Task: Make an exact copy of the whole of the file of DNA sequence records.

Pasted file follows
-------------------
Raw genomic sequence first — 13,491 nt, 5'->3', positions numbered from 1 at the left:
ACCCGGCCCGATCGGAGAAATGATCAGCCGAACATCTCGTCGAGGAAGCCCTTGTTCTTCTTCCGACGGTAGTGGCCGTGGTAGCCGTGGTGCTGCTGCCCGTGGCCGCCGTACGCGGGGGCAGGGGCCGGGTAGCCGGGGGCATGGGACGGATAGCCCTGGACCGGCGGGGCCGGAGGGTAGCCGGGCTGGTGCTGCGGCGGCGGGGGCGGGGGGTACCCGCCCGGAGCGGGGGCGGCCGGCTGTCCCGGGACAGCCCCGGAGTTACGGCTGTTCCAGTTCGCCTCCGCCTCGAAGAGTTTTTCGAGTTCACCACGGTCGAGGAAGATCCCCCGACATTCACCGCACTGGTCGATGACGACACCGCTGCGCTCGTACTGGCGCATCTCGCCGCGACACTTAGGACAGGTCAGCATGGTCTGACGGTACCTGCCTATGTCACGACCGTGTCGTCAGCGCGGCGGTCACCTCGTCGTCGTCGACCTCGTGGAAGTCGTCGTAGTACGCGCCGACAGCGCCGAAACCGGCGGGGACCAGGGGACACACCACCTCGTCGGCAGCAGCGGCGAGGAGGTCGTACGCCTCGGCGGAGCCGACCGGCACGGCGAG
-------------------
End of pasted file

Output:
Raw genomic sequence first — 13,491 nt, 5'->3', positions numbered from 1 at the left:
ACCCGGCCCGATCGGAGAAATGATCAGCCGAACATCTCGTCGAGGAAGCCCTTGTTCTTCTTCCGACGGTAGTGGCCGTGGTAGCCGTGGTGCTGCTGCCCGTGGCCGCCGTACGCGGGGGCAGGGGCCGGGTAGCCGGGGGCATGGGACGGATAGCCCTGGACCGGCGGGGCCGGAGGGTAGCCGGGCTGGTGCTGCGGCGGCGGGGGCGGGGGGTACCCGCCCGGAGCGGGGGCGGCCGGCTGTCCCGGGACAGCCCCGGAGTTACGGCTGTTCCAGTTCGCCTCCGCCTCGAAGAGTTTTTCGAGTTCACCACGGTCGAGGAAGATCCCCCGACATTCACCGCACTGGTCGATGACGACACCGCTGCGCTCGTACTGGCGCATCTCGCCGCGACACTTAGGACAGGTCAGCATGGTCTGACGGTACCTGCCTATGTCACGACCGTGTCGTCAGCGCGGCGGTCACCTCGTCGTCGTCGACCTCGTGGAAGTCGTCGTAGTACGCGCCGACAGCGCCGAAACCGGCGGGGACCAGGGGACACACCACCTCGTCGGCAGCAGCGGCGAGGAGGTCGTACGCCTCGGCGGAGCCGACCGGCACGGCGAG